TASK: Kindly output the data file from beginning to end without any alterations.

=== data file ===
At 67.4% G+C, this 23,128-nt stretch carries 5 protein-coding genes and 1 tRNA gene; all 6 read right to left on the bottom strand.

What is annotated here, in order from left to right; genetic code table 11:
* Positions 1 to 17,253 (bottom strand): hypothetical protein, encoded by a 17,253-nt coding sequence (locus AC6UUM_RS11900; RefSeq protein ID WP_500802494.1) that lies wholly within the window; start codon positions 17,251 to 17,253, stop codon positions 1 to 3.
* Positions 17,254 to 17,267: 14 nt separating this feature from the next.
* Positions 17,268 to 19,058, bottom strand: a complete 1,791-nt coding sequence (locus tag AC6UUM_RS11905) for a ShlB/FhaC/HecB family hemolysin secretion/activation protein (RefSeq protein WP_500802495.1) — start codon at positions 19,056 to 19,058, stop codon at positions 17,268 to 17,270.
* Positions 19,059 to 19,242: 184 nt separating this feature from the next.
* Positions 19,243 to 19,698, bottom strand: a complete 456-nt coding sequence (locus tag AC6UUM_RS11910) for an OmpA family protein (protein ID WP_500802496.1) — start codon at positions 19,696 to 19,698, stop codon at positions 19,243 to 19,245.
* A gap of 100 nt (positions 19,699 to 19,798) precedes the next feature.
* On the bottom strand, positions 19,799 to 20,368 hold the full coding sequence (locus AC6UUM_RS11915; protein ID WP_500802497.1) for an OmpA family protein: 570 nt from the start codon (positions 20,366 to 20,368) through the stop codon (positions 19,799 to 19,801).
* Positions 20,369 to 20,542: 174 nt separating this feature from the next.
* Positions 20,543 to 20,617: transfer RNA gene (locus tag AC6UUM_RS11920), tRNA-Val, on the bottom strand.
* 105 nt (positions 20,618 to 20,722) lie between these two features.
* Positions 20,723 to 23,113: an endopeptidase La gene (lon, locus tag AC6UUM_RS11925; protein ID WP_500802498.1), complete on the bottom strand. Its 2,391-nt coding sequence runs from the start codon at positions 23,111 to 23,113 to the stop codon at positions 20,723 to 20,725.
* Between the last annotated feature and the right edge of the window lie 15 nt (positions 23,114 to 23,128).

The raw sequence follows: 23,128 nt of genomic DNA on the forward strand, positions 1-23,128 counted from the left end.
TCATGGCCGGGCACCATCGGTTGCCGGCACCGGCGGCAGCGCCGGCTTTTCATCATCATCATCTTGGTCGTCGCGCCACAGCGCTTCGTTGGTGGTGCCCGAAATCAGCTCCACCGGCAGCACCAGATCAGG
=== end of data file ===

At 67.4% G+C, this 23,128-nt stretch carries 5 protein-coding genes and 1 tRNA gene; all 6 read right to left on the bottom strand.

What is annotated here, in order from left to right; genetic code table 11:
* Positions 1 to 17,253 (bottom strand): hypothetical protein, encoded by a 17,253-nt coding sequence (locus AC6UUM_RS11900; RefSeq protein ID WP_500802494.1) that lies wholly within the window; start codon positions 17,251 to 17,253, stop codon positions 1 to 3.
* Positions 17,254 to 17,267: 14 nt separating this feature from the next.
* Positions 17,268 to 19,058, bottom strand: a complete 1,791-nt coding sequence (locus tag AC6UUM_RS11905) for a ShlB/FhaC/HecB family hemolysin secretion/activation protein (RefSeq protein WP_500802495.1) — start codon at positions 19,056 to 19,058, stop codon at positions 17,268 to 17,270.
* Positions 19,059 to 19,242: 184 nt separating this feature from the next.
* Positions 19,243 to 19,698, bottom strand: a complete 456-nt coding sequence (locus tag AC6UUM_RS11910) for an OmpA family protein (protein ID WP_500802496.1) — start codon at positions 19,696 to 19,698, stop codon at positions 19,243 to 19,245.
* A gap of 100 nt (positions 19,699 to 19,798) precedes the next feature.
* On the bottom strand, positions 19,799 to 20,368 hold the full coding sequence (locus AC6UUM_RS11915; protein ID WP_500802497.1) for an OmpA family protein: 570 nt from the start codon (positions 20,366 to 20,368) through the stop codon (positions 19,799 to 19,801).
* Positions 20,369 to 20,542: 174 nt separating this feature from the next.
* Positions 20,543 to 20,617: transfer RNA gene (locus tag AC6UUM_RS11920), tRNA-Val, on the bottom strand.
* 105 nt (positions 20,618 to 20,722) lie between these two features.
* Positions 20,723 to 23,113: an endopeptidase La gene (lon, locus tag AC6UUM_RS11925; protein ID WP_500802498.1), complete on the bottom strand. Its 2,391-nt coding sequence runs from the start codon at positions 23,111 to 23,113 to the stop codon at positions 20,723 to 20,725.
* Between the last annotated feature and the right edge of the window lie 15 nt (positions 23,114 to 23,128).

The raw sequence follows: 23,128 nt of genomic DNA on the forward strand, positions 1-23,128 counted from the left end.
TCATGGCCGGGCACCATCGGTTGCCGGCACCGGCGGCAGCGCCGGCTTTTCATCATCATCATCTTGGTCGTCGCGCCACAGCGCTTCGTTGGTGGTGCCCGAAATCAGCTCCACCGGCAGCACCAGATCAGG